A pagoda located in the Huong Son commune near Hanoi, this Buddhist pagoda is considered by many to be the most important religious site in the country. You’ll find families coming to the pagoda to pray at all times of the year. You’ll find the pagoda located in the Ho Chi Minh Mausoleum complex, so there’s no shortage of other activities to do while you’re visiting the complex.
Constructed in 1049 by King Ly Thai Tong, it was commissioned to be a token of gratitude towards Bodhisattva Avalokitesvara, a symbol of compassion that’s recognized among all Buddhas. After the construction of the pagoda, he married a peasant wife and had a son. The birth of his son was attributed to the success of The One Pillar Pagoda. Due to war, the pagoda was destroyed and rebuilt many times over the last 1000 years. In 1955, French Union forces destroyed the pagoda before withdrawing after the end of the First Indochina War. It was rebuilt soon after. Later, a replica was built in Ho Chi Minh City in the 1960s.
Travel tips for The One Pillar Pagoda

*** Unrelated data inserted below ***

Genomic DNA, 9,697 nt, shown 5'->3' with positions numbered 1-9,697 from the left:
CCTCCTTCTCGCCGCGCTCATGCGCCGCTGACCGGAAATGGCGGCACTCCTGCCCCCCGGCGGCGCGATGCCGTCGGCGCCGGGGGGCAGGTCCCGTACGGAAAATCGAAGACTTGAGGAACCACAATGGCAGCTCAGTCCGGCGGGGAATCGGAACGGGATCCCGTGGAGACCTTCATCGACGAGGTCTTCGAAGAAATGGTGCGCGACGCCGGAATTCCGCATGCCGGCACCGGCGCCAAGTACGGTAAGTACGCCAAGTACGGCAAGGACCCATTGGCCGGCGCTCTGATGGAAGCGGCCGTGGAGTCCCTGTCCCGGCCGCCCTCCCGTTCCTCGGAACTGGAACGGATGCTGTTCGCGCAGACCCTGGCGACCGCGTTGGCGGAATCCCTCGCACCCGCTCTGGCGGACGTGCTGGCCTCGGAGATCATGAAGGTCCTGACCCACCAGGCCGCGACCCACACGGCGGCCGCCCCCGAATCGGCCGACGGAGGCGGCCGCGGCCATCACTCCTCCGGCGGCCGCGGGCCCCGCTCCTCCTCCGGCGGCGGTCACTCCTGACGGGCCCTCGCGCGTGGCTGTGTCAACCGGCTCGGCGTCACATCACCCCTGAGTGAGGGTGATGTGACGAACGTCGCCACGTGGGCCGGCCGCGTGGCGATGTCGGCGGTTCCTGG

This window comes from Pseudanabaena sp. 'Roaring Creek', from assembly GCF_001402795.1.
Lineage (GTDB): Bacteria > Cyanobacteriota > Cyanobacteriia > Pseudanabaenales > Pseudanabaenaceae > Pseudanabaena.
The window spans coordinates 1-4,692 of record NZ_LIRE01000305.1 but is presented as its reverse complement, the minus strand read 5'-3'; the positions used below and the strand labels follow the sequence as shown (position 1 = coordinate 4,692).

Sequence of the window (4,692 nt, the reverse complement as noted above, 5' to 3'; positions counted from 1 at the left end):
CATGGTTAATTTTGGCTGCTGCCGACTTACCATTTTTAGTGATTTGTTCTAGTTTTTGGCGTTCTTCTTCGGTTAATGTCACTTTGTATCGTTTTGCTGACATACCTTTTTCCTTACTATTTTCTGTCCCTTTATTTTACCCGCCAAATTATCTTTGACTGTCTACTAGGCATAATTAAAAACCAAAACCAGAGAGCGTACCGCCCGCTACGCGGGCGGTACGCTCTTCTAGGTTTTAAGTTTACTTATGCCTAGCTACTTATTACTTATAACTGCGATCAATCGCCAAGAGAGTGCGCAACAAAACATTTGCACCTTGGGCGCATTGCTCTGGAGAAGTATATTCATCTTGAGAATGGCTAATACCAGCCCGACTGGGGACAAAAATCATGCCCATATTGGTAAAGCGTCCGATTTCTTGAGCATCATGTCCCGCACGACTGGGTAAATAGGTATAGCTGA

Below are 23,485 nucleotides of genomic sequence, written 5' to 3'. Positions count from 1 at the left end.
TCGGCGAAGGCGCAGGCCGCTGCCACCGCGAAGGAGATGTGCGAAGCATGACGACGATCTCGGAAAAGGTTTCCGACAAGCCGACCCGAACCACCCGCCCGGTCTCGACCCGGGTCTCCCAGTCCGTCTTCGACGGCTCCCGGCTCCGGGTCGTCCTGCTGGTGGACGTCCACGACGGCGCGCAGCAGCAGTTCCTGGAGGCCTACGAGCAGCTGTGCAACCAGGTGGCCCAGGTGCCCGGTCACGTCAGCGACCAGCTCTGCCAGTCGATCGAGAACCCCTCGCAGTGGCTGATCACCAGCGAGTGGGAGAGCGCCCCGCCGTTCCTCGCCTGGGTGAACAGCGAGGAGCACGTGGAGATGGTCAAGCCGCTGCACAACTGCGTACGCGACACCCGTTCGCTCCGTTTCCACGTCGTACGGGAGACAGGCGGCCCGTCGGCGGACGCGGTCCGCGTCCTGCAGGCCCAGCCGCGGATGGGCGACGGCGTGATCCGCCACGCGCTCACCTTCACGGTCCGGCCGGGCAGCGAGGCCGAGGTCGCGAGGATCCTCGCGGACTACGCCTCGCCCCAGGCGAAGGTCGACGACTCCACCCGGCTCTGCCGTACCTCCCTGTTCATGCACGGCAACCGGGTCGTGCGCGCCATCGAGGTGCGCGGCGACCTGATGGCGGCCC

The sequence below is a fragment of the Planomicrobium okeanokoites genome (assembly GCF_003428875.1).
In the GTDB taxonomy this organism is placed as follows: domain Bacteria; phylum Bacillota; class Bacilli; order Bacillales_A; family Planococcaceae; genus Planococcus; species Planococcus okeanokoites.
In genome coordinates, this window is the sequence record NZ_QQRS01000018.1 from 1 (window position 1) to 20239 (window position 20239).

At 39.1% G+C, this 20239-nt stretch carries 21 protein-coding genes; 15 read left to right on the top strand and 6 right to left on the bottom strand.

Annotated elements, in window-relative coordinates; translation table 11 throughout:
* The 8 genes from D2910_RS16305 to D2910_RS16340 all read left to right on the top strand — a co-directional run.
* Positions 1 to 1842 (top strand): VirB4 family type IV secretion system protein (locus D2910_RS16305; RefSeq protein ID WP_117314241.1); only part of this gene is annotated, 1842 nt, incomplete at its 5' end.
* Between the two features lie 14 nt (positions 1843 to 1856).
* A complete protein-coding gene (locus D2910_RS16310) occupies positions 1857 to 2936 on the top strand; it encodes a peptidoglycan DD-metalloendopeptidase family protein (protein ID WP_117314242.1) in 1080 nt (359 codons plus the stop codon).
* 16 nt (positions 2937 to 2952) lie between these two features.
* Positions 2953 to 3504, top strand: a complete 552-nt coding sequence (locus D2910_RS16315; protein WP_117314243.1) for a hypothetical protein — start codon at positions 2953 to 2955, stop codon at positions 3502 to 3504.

There’s no admission fee and it’s located adjacent to the Ho Chi Minh Mausoleum complex. It’s definitely worth checking out if you find yourself in the area already. The pagoda itself is quite small so you’ll almost always find it overcrowded. Be prepared to battle through crowds to find a spot at the pagoda. With that said, it’s one of the easier iconic temples to visit, just located outside of Vietnam’s capital city Hanoi. I prefer the winter season, but you’ll have no problem visiting during the summer either. This temple is in the heart of Hanoi, you’ll have no trouble getting there.
Location: Chùa Một Cột, Đội Cấn, Ba Đình, Hà Nội Price: 25,000 VND Hours: 08:00-11.30 daily and 14:00-16:00 Tue-Thu, Sat & Sun